As a business owner, I am sure you frequently encounter people who solicit you in order to sell you their services. For instance, the other day the phone rang and someone, who identified herself, only as “Ann,” launched into a monologue about how her digital marketing company would “achieve outstanding outcomes” for my business. She promised that she would bring in new clients. Ann boasted that her company had already “achieved outstanding outcomes” for her current clients.
But, here’s what Ann didn’t tell me: Her last name; her position with the company; how the company achieves “outstanding outcomes;” how her company proposes to do the same for the Language Lab. In fact, what she really wanted was to tell me next to nothing! The whole purpose of her call was just to set up a meeting with one of her “excellent marketing analysts,” as soon as possible.
Ann was more dissuasive than persuasive! It’s the reason I decided that today, on the Language Lab blog, I’d focus on some of the techniques Ann could have and should have used.
Ten Techniques of Highly Persuasive Communicators
1. Be Friendly: To persuade someone to consider your services, you need to create a mindset that’s conducive to congenial conversation. And you do that by being friendly, not pushy and evasive.
2. Be Professional: Establish your credentials and the credentials of the company, for whom you work.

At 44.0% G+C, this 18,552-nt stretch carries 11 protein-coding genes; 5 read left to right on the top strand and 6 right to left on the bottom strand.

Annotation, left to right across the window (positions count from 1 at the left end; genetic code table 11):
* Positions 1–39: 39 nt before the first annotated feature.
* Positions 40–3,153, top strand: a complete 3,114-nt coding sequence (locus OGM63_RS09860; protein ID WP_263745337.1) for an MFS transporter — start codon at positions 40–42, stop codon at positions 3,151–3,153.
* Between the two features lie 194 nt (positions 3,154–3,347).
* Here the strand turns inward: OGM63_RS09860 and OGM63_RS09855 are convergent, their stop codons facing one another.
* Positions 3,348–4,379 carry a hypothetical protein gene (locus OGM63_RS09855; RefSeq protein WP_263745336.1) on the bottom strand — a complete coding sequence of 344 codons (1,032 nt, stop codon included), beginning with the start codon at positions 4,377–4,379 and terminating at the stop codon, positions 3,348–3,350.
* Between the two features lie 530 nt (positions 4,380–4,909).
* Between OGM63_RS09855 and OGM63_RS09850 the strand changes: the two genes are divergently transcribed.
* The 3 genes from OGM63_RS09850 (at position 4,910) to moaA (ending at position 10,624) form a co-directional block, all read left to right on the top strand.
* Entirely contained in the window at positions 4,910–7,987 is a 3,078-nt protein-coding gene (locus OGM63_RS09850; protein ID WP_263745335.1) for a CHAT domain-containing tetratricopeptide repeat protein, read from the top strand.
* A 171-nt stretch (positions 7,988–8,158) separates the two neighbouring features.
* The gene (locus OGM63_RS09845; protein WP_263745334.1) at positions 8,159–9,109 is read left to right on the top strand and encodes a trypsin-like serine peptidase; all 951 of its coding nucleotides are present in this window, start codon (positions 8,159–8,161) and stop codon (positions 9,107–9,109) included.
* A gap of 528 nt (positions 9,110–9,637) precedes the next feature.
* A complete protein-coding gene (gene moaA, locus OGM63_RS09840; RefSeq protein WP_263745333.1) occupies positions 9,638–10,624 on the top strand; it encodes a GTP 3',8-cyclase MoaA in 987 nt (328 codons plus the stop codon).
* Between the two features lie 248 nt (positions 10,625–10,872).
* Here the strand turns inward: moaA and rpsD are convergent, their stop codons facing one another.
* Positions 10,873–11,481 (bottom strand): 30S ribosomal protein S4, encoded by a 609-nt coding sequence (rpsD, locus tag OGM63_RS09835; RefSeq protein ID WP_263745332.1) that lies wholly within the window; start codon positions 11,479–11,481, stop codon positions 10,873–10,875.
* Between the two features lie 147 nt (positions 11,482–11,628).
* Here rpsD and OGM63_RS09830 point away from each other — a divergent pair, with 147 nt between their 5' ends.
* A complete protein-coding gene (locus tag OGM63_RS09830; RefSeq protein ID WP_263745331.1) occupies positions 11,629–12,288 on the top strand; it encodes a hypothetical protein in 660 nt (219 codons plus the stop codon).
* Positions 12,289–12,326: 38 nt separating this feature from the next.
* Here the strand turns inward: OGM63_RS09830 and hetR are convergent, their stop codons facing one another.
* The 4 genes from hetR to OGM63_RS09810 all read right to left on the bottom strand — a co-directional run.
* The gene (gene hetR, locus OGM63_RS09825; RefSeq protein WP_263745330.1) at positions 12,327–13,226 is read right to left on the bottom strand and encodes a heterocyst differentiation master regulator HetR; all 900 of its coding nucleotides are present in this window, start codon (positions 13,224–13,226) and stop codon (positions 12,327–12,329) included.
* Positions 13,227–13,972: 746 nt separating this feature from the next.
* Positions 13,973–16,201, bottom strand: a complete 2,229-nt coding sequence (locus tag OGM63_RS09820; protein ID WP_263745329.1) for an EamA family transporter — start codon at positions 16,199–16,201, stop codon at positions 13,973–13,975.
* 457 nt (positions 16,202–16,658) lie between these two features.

3. Be Transparent: Be clear about what your role is, and what you hope to achieve, i.e. your goal.
4. Be Inquisitive: If the person, with whom you are talking, is open to hearing what you have to say, use that openness to find out more about the person, and her or his needs.
5. Be Prepared: Being inquisitive does not mean figuring out, on the fly, who your audience is. At the very least, you need to know to whom you are speaking, and what that person’s role is.
6. Be Sensitive: Try and sense whether or not the person is receptive. If, for example, someone tells you he/she has to run to a meeting, believe the person. You can offer to email her/him materials, or to find out if there is a better time to call back.
7. Be Informed: Back up your statements with evidence. If you claim your company achieves “outstanding outcomes,” provide evidence that substantiates those outcomes.
8. Be Valuable: Offer something that has tangible value for the prospective client. For example: Offer a cost saving, a revenue improvement, or a greater social media profile. Whatever that value is, it lies in quantitative, not qualitative solutions to problems.
9. Be Evocative: People respond to stories and to imagery. Paint a picture with your words; don’t bombard with statistics. Statistics are essential when demonstrating quantitative value. Statistics alone will not persuade someone to listen to what you have to say.
10. Be Human: In the end, you are one person trying to persuade another person, or a group of people, to do something. You do that through honesty, warmth, sincerity, and by creating some kind of human connection.
I should note that I did, in fact, let Ann book a meeting with one of her marketing analysts, for me. I decided I wanted to let the marketing analyst know how frustrating the first point of contact with his company — Ann — turned out to be. And you know, I may also send this blog post to Ann, herself. Perhaps, it will persuade her to rethink her approach.
To hone your persuasive and powerful communication skills, enrol in one of our business writing courses at The Language Lab.